For Stephen Strasburg, control is rarely an issue
Wednesday, May 26, 2010
Maybe one day Stephen Strasburg will be the biggest name in baseball, but on this night, a hand-lettered lineup card for the Syracuse Chiefs listed him as "Stasburg." The phenom stood in a bullpen surrounded by industrial light towers more suited for a prison yard. A public address announcer fought to be heard over the hoo-hooing of train whistles and the clacking of boxcars that ran along tracks just beyond the outfield fence.
It was a Monday night game against the Toledo Mud Hens, and more than 13,000 people showed up at Alliance Bank Stadium to see what was likely one of Strasburg's last appearances as a minor leaguer. They came to get a first impression. They came to see him while he was still a kid, in a formative stage of his career. They came to see him in the semi-primitive surroundings of Class AAA, a pile of cinderblock and tin roofing with a single upper deck. They came to see him while he's still elemental, loose and free. Before he becomes another gimlet-eyed major leaguer with $50 million of pressure on his head.
Early evening shadows fell across the grass. Beyond the center field fence, a thicket of cattails waved in the breeze, until the air seemed filled with peach fuzz.
The public address announcer jabbered, "Fans, get out those scorecards; it's lucky signature time!" Winners got a $10 gift card to Dick's Sporting Goods. Over the tinny loudspeaker, Waylon Jennings crooned the theme to "The Dukes of Hazzard": "Just the good ol' boys . . . never meanin' no harm."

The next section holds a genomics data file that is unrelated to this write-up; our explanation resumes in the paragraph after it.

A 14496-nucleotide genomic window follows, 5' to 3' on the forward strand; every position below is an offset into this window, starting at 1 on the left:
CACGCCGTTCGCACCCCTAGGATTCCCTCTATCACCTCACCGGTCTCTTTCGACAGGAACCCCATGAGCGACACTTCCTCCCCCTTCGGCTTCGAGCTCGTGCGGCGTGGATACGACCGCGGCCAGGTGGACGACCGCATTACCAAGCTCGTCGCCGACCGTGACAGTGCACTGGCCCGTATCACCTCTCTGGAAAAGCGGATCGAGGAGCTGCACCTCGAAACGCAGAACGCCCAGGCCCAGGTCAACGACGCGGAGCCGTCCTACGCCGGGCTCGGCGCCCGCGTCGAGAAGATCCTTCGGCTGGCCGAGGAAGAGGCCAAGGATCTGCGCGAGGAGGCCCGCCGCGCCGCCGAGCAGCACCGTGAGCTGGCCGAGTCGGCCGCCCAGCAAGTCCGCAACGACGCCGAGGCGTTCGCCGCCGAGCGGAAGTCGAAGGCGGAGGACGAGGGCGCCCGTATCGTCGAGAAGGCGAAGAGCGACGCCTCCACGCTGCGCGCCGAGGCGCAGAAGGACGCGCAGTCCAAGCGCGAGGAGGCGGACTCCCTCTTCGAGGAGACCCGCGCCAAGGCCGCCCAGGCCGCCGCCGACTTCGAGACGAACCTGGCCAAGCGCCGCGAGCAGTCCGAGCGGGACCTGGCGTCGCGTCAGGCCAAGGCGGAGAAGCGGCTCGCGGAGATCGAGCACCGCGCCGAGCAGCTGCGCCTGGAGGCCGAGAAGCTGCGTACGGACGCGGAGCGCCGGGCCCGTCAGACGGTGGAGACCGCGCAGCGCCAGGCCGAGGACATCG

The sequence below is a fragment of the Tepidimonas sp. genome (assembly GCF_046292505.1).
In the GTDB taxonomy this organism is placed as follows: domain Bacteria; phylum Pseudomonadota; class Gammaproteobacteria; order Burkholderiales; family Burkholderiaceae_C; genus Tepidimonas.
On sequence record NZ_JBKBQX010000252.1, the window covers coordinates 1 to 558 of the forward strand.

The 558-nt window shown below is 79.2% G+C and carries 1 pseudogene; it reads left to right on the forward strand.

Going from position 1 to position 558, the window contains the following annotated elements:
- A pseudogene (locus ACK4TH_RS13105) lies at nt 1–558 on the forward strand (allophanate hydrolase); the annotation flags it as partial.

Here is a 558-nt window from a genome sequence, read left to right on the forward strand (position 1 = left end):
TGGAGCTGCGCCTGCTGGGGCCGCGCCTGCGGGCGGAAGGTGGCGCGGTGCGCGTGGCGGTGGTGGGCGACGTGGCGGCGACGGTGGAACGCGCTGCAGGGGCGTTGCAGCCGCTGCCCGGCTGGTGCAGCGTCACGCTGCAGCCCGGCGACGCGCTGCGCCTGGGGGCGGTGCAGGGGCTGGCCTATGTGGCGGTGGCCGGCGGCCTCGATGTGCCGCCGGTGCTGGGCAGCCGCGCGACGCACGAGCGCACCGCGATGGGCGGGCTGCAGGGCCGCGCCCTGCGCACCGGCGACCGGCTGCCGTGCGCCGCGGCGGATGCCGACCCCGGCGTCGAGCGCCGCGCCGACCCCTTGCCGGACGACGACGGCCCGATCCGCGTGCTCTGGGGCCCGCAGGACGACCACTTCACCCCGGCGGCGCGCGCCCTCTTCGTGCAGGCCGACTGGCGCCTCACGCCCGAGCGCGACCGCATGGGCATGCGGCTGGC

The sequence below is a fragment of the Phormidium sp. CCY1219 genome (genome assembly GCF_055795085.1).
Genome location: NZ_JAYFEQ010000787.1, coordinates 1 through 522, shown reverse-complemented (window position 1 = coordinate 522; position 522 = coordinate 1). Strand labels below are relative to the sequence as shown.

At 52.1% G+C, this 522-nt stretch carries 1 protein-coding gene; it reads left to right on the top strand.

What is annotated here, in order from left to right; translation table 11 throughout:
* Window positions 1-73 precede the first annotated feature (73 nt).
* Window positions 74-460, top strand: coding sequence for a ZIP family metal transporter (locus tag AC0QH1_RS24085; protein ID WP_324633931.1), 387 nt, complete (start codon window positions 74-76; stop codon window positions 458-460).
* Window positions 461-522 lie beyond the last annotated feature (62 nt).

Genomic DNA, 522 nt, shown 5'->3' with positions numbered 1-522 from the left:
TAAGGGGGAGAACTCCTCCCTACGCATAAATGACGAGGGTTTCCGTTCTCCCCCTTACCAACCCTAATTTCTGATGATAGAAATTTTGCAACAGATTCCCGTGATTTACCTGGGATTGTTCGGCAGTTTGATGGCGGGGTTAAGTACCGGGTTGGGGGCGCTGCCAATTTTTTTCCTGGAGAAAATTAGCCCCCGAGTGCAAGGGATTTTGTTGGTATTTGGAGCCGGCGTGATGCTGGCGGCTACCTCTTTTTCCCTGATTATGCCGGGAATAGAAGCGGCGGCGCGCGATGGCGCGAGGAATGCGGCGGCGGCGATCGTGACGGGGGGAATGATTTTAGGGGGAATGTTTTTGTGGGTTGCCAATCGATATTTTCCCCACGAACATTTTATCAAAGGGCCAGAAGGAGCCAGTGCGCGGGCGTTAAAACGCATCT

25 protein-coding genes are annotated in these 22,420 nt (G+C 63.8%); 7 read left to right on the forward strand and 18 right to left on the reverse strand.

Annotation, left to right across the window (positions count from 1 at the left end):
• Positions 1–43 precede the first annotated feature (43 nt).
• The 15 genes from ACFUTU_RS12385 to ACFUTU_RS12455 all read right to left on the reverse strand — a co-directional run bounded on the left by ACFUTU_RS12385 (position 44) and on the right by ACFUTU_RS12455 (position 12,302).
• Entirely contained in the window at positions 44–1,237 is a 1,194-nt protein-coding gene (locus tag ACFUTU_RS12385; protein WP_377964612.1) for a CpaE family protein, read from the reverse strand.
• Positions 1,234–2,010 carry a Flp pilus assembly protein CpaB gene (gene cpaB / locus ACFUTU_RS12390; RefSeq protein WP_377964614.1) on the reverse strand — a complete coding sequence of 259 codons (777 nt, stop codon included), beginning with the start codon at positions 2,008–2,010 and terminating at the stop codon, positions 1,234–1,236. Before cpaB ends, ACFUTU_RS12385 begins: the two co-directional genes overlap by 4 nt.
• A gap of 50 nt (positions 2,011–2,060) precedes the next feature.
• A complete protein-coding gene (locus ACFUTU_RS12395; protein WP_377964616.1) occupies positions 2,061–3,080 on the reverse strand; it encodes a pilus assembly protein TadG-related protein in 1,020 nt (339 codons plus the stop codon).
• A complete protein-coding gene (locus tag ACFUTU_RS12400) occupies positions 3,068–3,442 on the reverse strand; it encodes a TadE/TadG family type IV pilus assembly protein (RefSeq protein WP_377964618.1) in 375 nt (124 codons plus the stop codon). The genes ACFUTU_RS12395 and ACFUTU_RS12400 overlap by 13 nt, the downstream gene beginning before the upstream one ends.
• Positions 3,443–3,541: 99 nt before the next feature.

Strasburg ambled out to the mound, head down, like a reluctant boy being made to go to school.
He began to warm up. First impression: His tempo and body language was that of a kid trying to avoid chores. He was sighing, heavy-limbed, Tom Sawyer whitewashing a fence.
Partly the tempo seemed a result of his meaty physique, the broad heavy hips and thick haunches that hinted at a pudgy childhood. His calf-socks bulged like they were filled with rocks. His forearms were thick as the fat end of a bat. Yet his build seemed oddly cut in half, thick below, and lean and limber up top. His elongated arms dangled almost too his waist, like lengths of knotted rope.
Strasburg kept to the same unvarying, unhurried tempo throughout his warm-up. Then he stood there, placid, stolid, a large physical blank. "That's it?" you were tempted to ask. He swept his foot around in the dirt, and flopped his mitt against his hip, and sighed.
Then he threw the first pitch.
He stretched, reached back . . .
Here's the deal.